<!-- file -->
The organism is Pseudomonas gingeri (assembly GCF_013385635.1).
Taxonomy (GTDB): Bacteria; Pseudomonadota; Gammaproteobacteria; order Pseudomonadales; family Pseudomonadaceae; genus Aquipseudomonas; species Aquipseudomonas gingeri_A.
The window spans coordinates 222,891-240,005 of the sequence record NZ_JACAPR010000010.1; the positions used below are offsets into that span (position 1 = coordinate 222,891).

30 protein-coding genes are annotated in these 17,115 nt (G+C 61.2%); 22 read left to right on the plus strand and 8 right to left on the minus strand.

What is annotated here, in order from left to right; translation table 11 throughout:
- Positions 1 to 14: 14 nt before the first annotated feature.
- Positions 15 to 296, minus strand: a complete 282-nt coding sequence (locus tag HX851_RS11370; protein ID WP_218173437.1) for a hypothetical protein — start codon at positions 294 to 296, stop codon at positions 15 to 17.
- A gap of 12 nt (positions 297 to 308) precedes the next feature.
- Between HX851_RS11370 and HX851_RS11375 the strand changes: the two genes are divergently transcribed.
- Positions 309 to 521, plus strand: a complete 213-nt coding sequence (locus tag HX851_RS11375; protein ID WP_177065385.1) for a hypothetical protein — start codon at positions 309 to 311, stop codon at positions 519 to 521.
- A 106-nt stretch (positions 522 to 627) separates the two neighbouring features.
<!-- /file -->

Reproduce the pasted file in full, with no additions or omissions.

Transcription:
The organism is Pseudomonas gingeri (assembly GCF_013385635.1).
Taxonomy (GTDB): Bacteria; Pseudomonadota; Gammaproteobacteria; order Pseudomonadales; family Pseudomonadaceae; genus Aquipseudomonas; species Aquipseudomonas gingeri_A.
The window spans coordinates 222,891-240,005 of the sequence record NZ_JACAPR010000010.1; the positions used below are offsets into that span (position 1 = coordinate 222,891).

30 protein-coding genes are annotated in these 17,115 nt (G+C 61.2%); 22 read left to right on the plus strand and 8 right to left on the minus strand.

What is annotated here, in order from left to right; translation table 11 throughout:
- Positions 1 to 14: 14 nt before the first annotated feature.
- Positions 15 to 296, minus strand: a complete 282-nt coding sequence (locus tag HX851_RS11370; protein ID WP_218173437.1) for a hypothetical protein — start codon at positions 294 to 296, stop codon at positions 15 to 17.
- A gap of 12 nt (positions 297 to 308) precedes the next feature.
- Between HX851_RS11370 and HX851_RS11375 the strand changes: the two genes are divergently transcribed.
- Positions 309 to 521, plus strand: a complete 213-nt coding sequence (locus tag HX851_RS11375; protein ID WP_177065385.1) for a hypothetical protein — start codon at positions 309 to 311, stop codon at positions 519 to 521.
- A 106-nt stretch (positions 522 to 627) separates the two neighbouring features.